I’m currently reading The Divine Conspiracy, Dallas Willard’s sprawling, profound book on The Sermon on the Mount. I just came across these paragraphs:
Interestingly, “growing up” is largely a matter of learning to hide our spirit behind our face, eyes, and language so that we can evade and manage others to achieve what we want and avoid what we fear. By contrast, the child’s face is a constant epiphany because it doesn’t yet know how to do this. It cannot manage its face. This is also true of adults in moments of great feeling—which is one reason why feeling is both greatly treasured and greatly feared.
Those who have attained considerable spiritual stature are frequently noted for their “childlikeness.” What this really means is that they do not use their face and body to hide their spiritual reality. In their body they are genuinely present to those around them. That is a great spiritual attainment or gift. (p. 76)
Isn’t that cool? It made me think about the “constant epiphanies” of my children’s faces, especially when they were babies. When my daughter was about four months old, I wrote this:
Today the gas man came to change our meter
He got distracted by the baby
He coo-chi-cooed and peek-a-booed . . .
He was transfixed
Awash in her light.
He said, lingering at the door
That’s the nicest thing that’s happened to me all week.
(Relatives, friends, strangers)
Will do anything to make her smile
And when she does
Their own countenances change . . .
They are softened
She does not smile out of obligation
She has not yet learned to wear a mask
She doesn’t know what pretense is.
She smiles because she wants to
And that is her power.
There is something in the Bible
About unveiled faces
And how they reflect
The glory of God.
I believe it
I’ve seen it
In the unveiled smile of my baby
And, if only for a moment,
In the light of the face of whoever’s smiling back.
My smiling daughter is six-years-old now. When she wants me to rewind a video, she asks me to “back-forward” it. (I guess she learned “fast forward” first and did the math from there.) When I think about what she’s taught me about “unveiled faces”, I find myself “back-forwarding” all the way to Genesis. Genesis 1:27 tells us we were made in God’s image; The Message translation declares we were created “reflecting God’s nature.” It would seem God intended us to reflect His nature with unveiled, childlike faces.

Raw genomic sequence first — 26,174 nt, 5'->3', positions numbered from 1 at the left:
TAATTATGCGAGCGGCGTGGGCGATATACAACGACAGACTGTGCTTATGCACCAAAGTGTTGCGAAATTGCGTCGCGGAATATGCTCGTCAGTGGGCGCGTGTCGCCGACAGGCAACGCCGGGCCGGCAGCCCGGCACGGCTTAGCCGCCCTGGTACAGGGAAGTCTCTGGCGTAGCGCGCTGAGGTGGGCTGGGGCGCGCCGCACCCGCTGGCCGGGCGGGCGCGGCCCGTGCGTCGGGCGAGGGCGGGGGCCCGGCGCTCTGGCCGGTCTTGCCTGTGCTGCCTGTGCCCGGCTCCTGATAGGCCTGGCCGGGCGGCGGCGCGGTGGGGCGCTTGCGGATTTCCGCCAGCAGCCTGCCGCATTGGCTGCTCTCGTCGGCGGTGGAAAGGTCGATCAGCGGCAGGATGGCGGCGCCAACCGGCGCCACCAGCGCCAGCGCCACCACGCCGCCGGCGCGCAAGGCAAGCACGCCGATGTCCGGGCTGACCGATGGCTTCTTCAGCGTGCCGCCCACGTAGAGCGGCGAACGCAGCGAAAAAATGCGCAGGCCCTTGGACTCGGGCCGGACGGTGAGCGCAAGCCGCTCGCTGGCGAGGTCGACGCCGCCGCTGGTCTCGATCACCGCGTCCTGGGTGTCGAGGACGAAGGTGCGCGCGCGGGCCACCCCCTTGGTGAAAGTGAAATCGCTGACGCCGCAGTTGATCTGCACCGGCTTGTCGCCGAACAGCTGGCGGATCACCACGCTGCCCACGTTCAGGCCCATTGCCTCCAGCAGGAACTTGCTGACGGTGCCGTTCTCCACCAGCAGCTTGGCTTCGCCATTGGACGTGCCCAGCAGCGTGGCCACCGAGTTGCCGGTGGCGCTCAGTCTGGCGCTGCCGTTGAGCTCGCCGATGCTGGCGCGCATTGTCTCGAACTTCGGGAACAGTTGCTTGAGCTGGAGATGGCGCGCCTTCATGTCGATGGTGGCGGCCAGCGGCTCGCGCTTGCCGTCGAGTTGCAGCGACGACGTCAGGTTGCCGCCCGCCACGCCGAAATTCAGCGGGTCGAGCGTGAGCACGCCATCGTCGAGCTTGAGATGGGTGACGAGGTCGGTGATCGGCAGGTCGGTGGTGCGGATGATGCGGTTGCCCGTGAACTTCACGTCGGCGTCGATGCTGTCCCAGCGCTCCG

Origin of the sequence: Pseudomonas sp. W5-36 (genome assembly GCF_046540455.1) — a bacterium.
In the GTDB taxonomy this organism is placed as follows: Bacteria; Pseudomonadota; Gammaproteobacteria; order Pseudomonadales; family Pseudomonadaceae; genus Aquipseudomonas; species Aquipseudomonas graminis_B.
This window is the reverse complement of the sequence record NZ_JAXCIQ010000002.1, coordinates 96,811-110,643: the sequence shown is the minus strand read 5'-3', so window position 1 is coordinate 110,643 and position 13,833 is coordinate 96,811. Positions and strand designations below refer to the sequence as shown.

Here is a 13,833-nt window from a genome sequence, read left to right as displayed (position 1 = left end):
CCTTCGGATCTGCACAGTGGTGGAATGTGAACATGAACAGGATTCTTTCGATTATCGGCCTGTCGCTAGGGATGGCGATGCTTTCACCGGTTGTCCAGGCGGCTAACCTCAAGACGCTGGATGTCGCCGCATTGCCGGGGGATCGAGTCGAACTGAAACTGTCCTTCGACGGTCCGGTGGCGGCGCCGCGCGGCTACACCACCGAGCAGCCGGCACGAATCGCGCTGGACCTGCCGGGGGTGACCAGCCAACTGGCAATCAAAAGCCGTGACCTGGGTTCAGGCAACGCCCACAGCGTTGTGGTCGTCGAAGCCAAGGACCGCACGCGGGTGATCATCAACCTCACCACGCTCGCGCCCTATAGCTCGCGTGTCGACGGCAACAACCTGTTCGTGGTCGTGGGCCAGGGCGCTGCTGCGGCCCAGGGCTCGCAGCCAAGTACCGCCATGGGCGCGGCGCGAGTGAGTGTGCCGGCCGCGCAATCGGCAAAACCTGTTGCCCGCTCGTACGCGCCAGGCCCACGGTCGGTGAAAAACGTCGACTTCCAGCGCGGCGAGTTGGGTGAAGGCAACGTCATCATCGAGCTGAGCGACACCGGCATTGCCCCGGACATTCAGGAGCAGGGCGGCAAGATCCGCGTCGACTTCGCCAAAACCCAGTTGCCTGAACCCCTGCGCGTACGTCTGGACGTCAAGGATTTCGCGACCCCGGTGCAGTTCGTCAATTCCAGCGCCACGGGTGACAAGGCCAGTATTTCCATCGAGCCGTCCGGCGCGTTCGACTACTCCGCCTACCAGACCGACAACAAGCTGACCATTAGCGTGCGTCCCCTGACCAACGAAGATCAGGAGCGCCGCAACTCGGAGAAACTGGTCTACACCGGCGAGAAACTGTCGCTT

Here’s what I’ve been thinking. Although new life in Christ involves a death to self, it's a death (the death) that gives life—only in Jesus do we discover our true selves. It’s when we know we are loved and forgiven, created in the image of God, that we can relax into our own unique personalities. We still struggle against the sin-grain, of course, but now, instead of dressing up our weakness and sin we can just go lay it down at the cross. No mask is required. We can stop worrying about ourselves and just be ourselves.
Sometimes I imagine taking the mirror I normally look into (fussing, worrying, covering, adjusting), yanking it off the wall, and holding it high above my head, symbolically using it to reflect God to the world. If I could really do that, it wouldn’t matter what I looked like, only that I reflected Him. If I could really live that way, unselfconscious, focused on Him. I could back-forward all the way to who He created me to be. Unguarded, unveiled. Like my kids, when they were little.
I wish I could have seen the grins of the little children who got close to Jesus, the ones He took into His arms and blessed. (“Be like them,” Jesus told the grown-ups, in Mark 10:13-16.) Did the kids know who was holding them? Did their hearts explode with the joy of it? Was it written all over their faces?
(Dallas Willard quote is from The Divine Conspiracy, © 1997 by Dallas Willards, published by HarperSanFrancisco, and Carolyn Arends’ poem is from We’ve Been Waiting For You © 2002 by Carolyn Arends, published by J. Countryman, a division of Thomas Nelson)
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